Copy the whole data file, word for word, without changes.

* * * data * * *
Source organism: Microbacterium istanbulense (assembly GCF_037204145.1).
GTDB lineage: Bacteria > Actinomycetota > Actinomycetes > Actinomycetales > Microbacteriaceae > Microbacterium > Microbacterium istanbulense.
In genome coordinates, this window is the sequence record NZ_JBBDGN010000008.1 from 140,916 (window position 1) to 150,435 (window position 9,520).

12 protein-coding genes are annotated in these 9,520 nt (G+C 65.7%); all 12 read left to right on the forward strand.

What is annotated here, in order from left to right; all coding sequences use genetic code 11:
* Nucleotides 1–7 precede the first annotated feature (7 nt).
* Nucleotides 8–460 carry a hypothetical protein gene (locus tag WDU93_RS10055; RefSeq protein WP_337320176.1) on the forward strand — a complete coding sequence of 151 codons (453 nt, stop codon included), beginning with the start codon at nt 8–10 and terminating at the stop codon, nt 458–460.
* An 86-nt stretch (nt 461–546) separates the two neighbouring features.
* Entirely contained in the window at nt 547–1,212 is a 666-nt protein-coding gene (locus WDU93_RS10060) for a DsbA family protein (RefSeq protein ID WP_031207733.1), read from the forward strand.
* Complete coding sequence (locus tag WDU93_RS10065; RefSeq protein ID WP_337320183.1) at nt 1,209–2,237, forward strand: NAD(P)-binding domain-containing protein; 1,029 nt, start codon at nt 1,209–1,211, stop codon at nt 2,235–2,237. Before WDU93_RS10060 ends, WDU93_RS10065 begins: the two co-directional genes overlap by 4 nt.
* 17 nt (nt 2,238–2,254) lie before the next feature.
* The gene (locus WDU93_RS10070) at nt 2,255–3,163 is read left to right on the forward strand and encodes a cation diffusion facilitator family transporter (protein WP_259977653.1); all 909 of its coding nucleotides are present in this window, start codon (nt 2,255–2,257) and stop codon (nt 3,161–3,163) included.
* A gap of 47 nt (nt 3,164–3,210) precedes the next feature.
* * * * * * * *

Source organism: Microbacterium istanbulense (assembly GCF_037204145.1).
GTDB lineage: Bacteria > Actinomycetota > Actinomycetes > Actinomycetales > Microbacteriaceae > Microbacterium > Microbacterium istanbulense.
In genome coordinates, this window is the sequence record NZ_JBBDGN010000008.1 from 140,916 (window position 1) to 150,435 (window position 9,520).

12 protein-coding genes are annotated in these 9,520 nt (G+C 65.7%); all 12 read left to right on the forward strand.

What is annotated here, in order from left to right; all coding sequences use genetic code 11:
* Nucleotides 1–7 precede the first annotated feature (7 nt).
* Nucleotides 8–460 carry a hypothetical protein gene (locus tag WDU93_RS10055; RefSeq protein WP_337320176.1) on the forward strand — a complete coding sequence of 151 codons (453 nt, stop codon included), beginning with the start codon at nt 8–10 and terminating at the stop codon, nt 458–460.
* An 86-nt stretch (nt 461–546) separates the two neighbouring features.
* Entirely contained in the window at nt 547–1,212 is a 666-nt protein-coding gene (locus WDU93_RS10060) for a DsbA family protein (RefSeq protein ID WP_031207733.1), read from the forward strand.
* Complete coding sequence (locus tag WDU93_RS10065; RefSeq protein ID WP_337320183.1) at nt 1,209–2,237, forward strand: NAD(P)-binding domain-containing protein; 1,029 nt, start codon at nt 1,209–1,211, stop codon at nt 2,235–2,237. Before WDU93_RS10060 ends, WDU93_RS10065 begins: the two co-directional genes overlap by 4 nt.
* 17 nt (nt 2,238–2,254) lie before the next feature.
* The gene (locus WDU93_RS10070) at nt 2,255–3,163 is read left to right on the forward strand and encodes a cation diffusion facilitator family transporter (protein WP_259977653.1); all 909 of its coding nucleotides are present in this window, start codon (nt 2,255–2,257) and stop codon (nt 3,161–3,163) included.
* A gap of 47 nt (nt 3,164–3,210) precedes the next feature.